• Often is impatient, quick to despair and then to rejoice
  • Lacks insight to understand and seen as an alien in Gethen is not to be trusted
  • Has trouble communicating and understanding the intricate subtleties of ‘shifgrethor’
  • Unaware of other people’s motives especially Estraven
  • Does not have the qualities of the Handdara in regards to intuition or ‘nusuth’
  • Struggles with too much yang in order to create harmony at the beginning of the novel
  • Effectively in terms of dualism, Genly is the ‘right hand’ of Estraven (Le Guin stresses that each yang contains it’s yin, each yin contains it’s yang)

Genly’s Similarities with Estraven

  • Believes in the mission to persuade the inhabitants of Gethen to join the Ekumen for the purpose of expanding trade and interplanetary alliance
  • Even though Genly has been on Gethen for 2 years he does not give up trying to carry out his mission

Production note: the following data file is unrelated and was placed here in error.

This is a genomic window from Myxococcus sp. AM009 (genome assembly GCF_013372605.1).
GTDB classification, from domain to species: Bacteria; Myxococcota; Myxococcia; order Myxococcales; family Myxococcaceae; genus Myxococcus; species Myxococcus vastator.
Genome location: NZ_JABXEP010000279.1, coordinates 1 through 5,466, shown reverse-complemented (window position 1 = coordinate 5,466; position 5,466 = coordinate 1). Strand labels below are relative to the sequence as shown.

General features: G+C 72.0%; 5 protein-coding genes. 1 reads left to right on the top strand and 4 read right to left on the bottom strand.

• This is similar to Estraven in his continued mission to join Gethen with the Ekumen as he believes in the benefits of uniting his planet with other worlds even if it means exile
  • Genly is loyal, honourable and idealistic like Estraven
  • They both have sacrificed a lot for their ambitions but see the big picture of helping humanity
  • Both are in exile, Genly from his planet and Estraven from his home of Estre
  • On the Gobrin Ice they both pull together for survival
  • On the Gobrin Ice Genly transforms and understands the significance of the yin and yang in Estraven and the importance of harmony as a whole person
  • Therefore Genly finally accepts Estraven as an androgynous person not as male/female but as one
  • The relationship of Genly with Estraven is described by Le Guin as ‘profound love’ and one that changes Genly

Therem Harth Rem Ir Estraven

Estraven’s Differences from Genly

  • Estraven is from the Domain of Estre in Kerm land, a southern end of Karhide on the planet Gethen (age not sure)
  • Prime Minister of Karhide at the start of the novel
  • Different physical characteristics – stocky, dark, with a layer of fat to protect against the cold, black eyes and sleek hair
  • He is an androgyne, neither male nor female but both, as are all Gethenians
  • Typical androgyne goes into kemmer
  • Had a son Sorve to his brother Arek and swore a ‘vow of faithfulness’ to Arek